One of the biggest fears of most macro economists is deflation. That's when money increases in value over time. That seems nice at first sight, you get something (value) for nothing (waiting another day).

The big problem is that it causes a large economic collapse as most trade from micro to macro would grind to a halt. Why buy something today if you can hold off until tomorrow when you'll get more for the same money? If you thought the lockdowns were bad for shops, wait till you see deflation. That causes havoc for all sorts of things, from basic food supply to advanced manufacturing supply chains.

Skirting around that zero percent inflation is therefore sailing very close to the wind. The slightest disturbance can throw an economy into deflationary territory. And, importantly, stopping inflation that is too high (the current ideal is typically 'just under 2% per year') is a walk in the park compared to stopping deflation. Once you're in a deflationary spiral it's extremely hard to get out of. In modern times you might consider abandoning a currency altogether and switch to someone else's currency (just like the USD and EUR are used as secondary currency in some economies).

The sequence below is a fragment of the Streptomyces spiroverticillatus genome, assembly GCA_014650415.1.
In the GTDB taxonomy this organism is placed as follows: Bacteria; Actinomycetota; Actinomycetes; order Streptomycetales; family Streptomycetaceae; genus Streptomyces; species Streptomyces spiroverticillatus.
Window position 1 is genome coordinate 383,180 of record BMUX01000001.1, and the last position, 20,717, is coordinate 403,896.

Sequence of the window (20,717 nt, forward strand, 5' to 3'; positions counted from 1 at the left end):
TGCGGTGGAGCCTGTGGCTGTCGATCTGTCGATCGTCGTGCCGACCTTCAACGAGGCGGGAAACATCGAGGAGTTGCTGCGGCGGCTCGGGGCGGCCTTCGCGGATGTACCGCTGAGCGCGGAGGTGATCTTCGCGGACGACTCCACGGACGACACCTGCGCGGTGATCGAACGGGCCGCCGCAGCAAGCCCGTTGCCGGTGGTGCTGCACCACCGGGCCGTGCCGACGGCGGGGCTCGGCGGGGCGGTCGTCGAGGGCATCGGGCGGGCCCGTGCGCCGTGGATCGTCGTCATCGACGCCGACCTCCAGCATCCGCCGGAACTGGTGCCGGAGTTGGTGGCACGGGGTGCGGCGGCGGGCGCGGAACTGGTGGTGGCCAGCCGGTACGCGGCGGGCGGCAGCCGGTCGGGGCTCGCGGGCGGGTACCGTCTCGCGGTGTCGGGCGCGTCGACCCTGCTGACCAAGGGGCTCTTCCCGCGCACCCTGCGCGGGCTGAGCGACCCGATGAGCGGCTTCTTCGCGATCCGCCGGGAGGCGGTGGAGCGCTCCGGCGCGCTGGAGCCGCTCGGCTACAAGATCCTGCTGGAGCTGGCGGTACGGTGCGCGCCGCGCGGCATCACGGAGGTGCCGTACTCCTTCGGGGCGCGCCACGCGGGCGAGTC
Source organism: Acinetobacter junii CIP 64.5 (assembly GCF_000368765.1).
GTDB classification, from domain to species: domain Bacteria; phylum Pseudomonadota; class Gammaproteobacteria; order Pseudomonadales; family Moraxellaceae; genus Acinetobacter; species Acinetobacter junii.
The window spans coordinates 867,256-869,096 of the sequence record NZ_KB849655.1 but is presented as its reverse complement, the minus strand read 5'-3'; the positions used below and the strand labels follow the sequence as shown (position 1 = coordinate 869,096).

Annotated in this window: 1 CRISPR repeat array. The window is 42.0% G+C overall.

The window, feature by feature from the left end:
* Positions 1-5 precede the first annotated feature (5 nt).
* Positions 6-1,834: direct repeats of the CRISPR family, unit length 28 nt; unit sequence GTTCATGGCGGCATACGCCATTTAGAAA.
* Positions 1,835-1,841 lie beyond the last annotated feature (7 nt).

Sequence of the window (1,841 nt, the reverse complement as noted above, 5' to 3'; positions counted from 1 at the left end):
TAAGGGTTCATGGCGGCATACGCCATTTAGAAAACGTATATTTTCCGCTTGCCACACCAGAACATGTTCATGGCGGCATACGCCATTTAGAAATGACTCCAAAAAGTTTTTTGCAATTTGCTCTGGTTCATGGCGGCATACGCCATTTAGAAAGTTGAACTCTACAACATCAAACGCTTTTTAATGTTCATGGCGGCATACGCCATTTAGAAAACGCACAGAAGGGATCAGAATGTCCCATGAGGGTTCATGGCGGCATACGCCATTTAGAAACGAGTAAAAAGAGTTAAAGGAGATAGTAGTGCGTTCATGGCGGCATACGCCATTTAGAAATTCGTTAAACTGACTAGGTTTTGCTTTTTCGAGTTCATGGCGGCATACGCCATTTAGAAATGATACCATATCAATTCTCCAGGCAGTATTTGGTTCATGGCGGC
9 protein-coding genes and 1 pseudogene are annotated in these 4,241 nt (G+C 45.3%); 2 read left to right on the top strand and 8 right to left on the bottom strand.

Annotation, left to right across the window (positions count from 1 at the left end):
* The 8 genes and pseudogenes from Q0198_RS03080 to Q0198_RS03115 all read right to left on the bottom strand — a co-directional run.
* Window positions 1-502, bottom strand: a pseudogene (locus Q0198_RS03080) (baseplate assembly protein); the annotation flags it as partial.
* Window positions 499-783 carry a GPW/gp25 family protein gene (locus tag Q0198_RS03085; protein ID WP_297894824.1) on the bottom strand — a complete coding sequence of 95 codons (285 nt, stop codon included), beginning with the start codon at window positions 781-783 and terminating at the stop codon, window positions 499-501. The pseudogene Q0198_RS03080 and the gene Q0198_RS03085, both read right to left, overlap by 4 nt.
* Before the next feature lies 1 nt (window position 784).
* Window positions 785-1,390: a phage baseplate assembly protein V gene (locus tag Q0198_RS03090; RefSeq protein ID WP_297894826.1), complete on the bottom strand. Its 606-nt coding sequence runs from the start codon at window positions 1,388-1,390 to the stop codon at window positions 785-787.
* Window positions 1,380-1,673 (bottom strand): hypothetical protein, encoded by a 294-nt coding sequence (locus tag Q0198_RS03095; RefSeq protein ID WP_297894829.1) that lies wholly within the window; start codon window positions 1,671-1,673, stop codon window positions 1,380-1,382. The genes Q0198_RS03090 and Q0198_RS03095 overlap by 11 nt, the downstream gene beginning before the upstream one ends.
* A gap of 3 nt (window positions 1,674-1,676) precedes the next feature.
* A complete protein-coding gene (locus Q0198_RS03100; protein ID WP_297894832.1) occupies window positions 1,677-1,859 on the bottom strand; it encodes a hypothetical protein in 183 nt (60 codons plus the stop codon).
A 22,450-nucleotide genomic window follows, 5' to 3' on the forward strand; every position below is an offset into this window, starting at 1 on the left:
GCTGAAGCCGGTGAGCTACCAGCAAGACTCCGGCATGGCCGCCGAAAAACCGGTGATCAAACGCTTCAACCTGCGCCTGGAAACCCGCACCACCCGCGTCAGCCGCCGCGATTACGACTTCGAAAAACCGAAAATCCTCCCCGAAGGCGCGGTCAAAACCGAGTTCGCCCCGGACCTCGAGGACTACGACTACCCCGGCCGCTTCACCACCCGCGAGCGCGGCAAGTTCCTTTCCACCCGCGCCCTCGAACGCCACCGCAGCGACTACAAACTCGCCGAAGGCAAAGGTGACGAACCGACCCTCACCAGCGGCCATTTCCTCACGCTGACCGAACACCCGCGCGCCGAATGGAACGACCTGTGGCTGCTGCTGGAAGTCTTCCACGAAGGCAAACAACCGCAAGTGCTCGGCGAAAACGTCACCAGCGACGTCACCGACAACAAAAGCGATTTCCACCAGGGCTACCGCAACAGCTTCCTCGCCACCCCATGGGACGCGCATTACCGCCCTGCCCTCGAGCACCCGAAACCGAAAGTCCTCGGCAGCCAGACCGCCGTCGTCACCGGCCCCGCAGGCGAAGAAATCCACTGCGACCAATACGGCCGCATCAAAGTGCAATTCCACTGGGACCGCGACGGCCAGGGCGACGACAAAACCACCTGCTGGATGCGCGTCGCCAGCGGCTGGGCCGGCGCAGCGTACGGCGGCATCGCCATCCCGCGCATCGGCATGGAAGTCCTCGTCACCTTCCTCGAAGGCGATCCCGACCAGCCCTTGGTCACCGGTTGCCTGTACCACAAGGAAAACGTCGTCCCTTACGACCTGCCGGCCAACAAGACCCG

There is also another benefit of inflation. It's inherently democratic (not in the strictly political definition but more in the sense of equitable). Inflation favours the people who have little over the people who have a lot. Debts are slowly erased and people with (lots of) money are incentivised to invest their money instead of lazily leaning back and letting the passing of time increase their wealth. Deflation makes the 'haves' get richer while the 'have nots' get ever more indebted to the 'haves'. Inflation does the opposite.